Frank Rossi, Stagg Bowl sideline reporter
I originally chose UW-Whitewater to win when I co-hosted the final “In the HuddLLe” show of the season, but that was before Mount Union beat Wesley by 49. So, I decided to take a different approach this year in making my prediction, as I have tended to perform badly in the six prior tries I’ve had. We know that in 2013, UW-Whitewater beat Mount Union by 38 points. I wanted to compare the teams through the first 14 games in each year to see what I could learn statistically:

Mount Union:
2014: Scoring — 844-130 (+714, avg. 51.0) — +20 TO Ratio
2013: Scoring — 686-266 (+420, avg. 30.0) — +10 TO Ratio

2014: Scoring — 558-149 (+409, avg. 29.2) — +25 TO Ratio
2013: Scoring — 501-122 (+379, avg. 27.1) — +31 TO Ratio

Both teams had a better average margin of victory, but Mount Union’s jumped by nearly 22 points. This was likely aided by the improved turnover ratio Mount Union experienced. The question becomes: is this enough to account for more than a 38-point swing Friday night? It seems like the Mount Union defense has leveled the playing field — this didn’t exist in the 2013 stomping and led to the Whitewater dominance in that game.  Add the improvement in offensive efficiency, and I believe Mount Union will win going away. Mount Union 38, UW-Whitewater 27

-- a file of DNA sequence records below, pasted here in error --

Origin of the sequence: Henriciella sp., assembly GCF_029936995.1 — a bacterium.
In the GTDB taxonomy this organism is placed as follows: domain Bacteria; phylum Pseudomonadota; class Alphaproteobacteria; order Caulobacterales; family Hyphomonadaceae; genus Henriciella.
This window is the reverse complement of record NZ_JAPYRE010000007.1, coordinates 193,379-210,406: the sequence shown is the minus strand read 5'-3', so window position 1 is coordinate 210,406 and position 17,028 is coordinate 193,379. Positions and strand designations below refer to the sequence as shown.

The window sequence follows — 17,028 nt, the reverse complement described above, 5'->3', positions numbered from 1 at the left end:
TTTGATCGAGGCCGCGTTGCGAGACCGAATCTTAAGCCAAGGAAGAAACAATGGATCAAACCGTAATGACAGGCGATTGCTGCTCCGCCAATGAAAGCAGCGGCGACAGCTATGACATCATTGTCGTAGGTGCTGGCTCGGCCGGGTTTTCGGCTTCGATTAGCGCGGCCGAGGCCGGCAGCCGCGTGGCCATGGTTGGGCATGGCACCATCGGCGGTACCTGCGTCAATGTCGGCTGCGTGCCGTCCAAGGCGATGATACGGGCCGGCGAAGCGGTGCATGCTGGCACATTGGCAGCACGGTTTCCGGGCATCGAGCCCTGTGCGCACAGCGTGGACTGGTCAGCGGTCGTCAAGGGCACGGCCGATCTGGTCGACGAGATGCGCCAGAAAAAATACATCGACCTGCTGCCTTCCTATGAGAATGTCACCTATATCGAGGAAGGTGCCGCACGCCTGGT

Listen to our annual Stagg Bowl Webcast on Friday night, beginning at 5 p.m. and featuring the first reveal of the All-America team. Download the Around the Nation podcast and keep an eye out for the final top 25 after the game, where Pat, Keith and a band of guests wrap up the season.